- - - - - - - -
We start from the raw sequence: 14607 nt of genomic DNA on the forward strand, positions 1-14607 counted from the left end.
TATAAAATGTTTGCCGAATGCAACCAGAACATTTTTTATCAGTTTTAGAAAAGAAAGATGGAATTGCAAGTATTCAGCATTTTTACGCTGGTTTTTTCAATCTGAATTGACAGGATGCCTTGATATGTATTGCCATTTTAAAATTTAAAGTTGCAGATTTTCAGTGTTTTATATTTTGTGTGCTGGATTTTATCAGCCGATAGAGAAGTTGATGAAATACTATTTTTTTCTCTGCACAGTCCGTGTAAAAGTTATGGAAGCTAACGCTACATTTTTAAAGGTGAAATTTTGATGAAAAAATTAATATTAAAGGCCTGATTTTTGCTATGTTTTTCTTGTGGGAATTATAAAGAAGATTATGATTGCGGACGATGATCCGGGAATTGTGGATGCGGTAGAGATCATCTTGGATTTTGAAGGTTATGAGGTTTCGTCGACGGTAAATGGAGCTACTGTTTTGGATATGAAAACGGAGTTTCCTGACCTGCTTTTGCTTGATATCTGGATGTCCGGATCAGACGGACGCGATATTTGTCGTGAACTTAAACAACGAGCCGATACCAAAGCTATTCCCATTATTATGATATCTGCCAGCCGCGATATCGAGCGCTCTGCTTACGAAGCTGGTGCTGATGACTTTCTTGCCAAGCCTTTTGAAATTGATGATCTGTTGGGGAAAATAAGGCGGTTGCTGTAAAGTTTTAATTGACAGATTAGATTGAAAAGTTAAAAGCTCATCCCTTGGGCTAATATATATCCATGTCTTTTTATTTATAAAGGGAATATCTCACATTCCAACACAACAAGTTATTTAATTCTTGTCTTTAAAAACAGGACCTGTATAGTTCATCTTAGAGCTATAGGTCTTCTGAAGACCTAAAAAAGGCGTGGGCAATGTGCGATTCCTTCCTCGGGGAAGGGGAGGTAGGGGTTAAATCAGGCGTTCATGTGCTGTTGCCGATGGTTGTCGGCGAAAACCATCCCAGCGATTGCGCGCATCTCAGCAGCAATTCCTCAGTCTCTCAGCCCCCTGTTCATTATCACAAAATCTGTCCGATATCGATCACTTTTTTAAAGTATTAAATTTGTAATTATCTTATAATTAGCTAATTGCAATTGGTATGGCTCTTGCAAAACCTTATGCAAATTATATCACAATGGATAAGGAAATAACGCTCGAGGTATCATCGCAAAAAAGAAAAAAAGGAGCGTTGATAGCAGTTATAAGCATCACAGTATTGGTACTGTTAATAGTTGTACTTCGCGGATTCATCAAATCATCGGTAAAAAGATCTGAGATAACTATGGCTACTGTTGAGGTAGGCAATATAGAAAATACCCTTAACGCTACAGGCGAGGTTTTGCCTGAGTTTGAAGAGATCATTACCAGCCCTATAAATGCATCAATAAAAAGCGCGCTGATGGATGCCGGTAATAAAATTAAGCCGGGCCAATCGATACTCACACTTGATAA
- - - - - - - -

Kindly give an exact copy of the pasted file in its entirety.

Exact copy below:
We start from the raw sequence: 14607 nt of genomic DNA on the forward strand, positions 1-14607 counted from the left end.
TATAAAATGTTTGCCGAATGCAACCAGAACATTTTTTATCAGTTTTAGAAAAGAAAGATGGAATTGCAAGTATTCAGCATTTTTACGCTGGTTTTTTCAATCTGAATTGACAGGATGCCTTGATATGTATTGCCATTTTAAAATTTAAAGTTGCAGATTTTCAGTGTTTTATATTTTGTGTGCTGGATTTTATCAGCCGATAGAGAAGTTGATGAAATACTATTTTTTTCTCTGCACAGTCCGTGTAAAAGTTATGGAAGCTAACGCTACATTTTTAAAGGTGAAATTTTGATGAAAAAATTAATATTAAAGGCCTGATTTTTGCTATGTTTTTCTTGTGGGAATTATAAAGAAGATTATGATTGCGGACGATGATCCGGGAATTGTGGATGCGGTAGAGATCATCTTGGATTTTGAAGGTTATGAGGTTTCGTCGACGGTAAATGGAGCTACTGTTTTGGATATGAAAACGGAGTTTCCTGACCTGCTTTTGCTTGATATCTGGATGTCCGGATCAGACGGACGCGATATTTGTCGTGAACTTAAACAACGAGCCGATACCAAAGCTATTCCCATTATTATGATATCTGCCAGCCGCGATATCGAGCGCTCTGCTTACGAAGCTGGTGCTGATGACTTTCTTGCCAAGCCTTTTGAAATTGATGATCTGTTGGGGAAAATAAGGCGGTTGCTGTAAAGTTTTAATTGACAGATTAGATTGAAAAGTTAAAAGCTCATCCCTTGGGCTAATATATATCCATGTCTTTTTATTTATAAAGGGAATATCTCACATTCCAACACAACAAGTTATTTAATTCTTGTCTTTAAAAACAGGACCTGTATAGTTCATCTTAGAGCTATAGGTCTTCTGAAGACCTAAAAAAGGCGTGGGCAATGTGCGATTCCTTCCTCGGGGAAGGGGAGGTAGGGGTTAAATCAGGCGTTCATGTGCTGTTGCCGATGGTTGTCGGCGAAAACCATCCCAGCGATTGCGCGCATCTCAGCAGCAATTCCTCAGTCTCTCAGCCCCCTGTTCATTATCACAAAATCTGTCCGATATCGATCACTTTTTTAAAGTATTAAATTTGTAATTATCTTATAATTAGCTAATTGCAATTGGTATGGCTCTTGCAAAACCTTATGCAAATTATATCACAATGGATAAGGAAATAACGCTCGAGGTATCATCGCAAAAAAGAAAAAAAGGAGCGTTGATAGCAGTTATAAGCATCACAGTATTGGTACTGTTAATAGTTGTACTTCGCGGATTCATCAAATCATCGGTAAAAAGATCTGAGATAACTATGGCTACTGTTGAGGTAGGCAATATAGAAAATACCCTTAACGCTACAGGCGAGGTTTTGCCTGAGTTTGAAGAGATCATTACCAGCCCTATAAATGCATCAATAAAAAGCGCGCTGATGGATGCCGGTAATAAAATTAAGCCGGGCCAATCGATACTCACACTTGATAA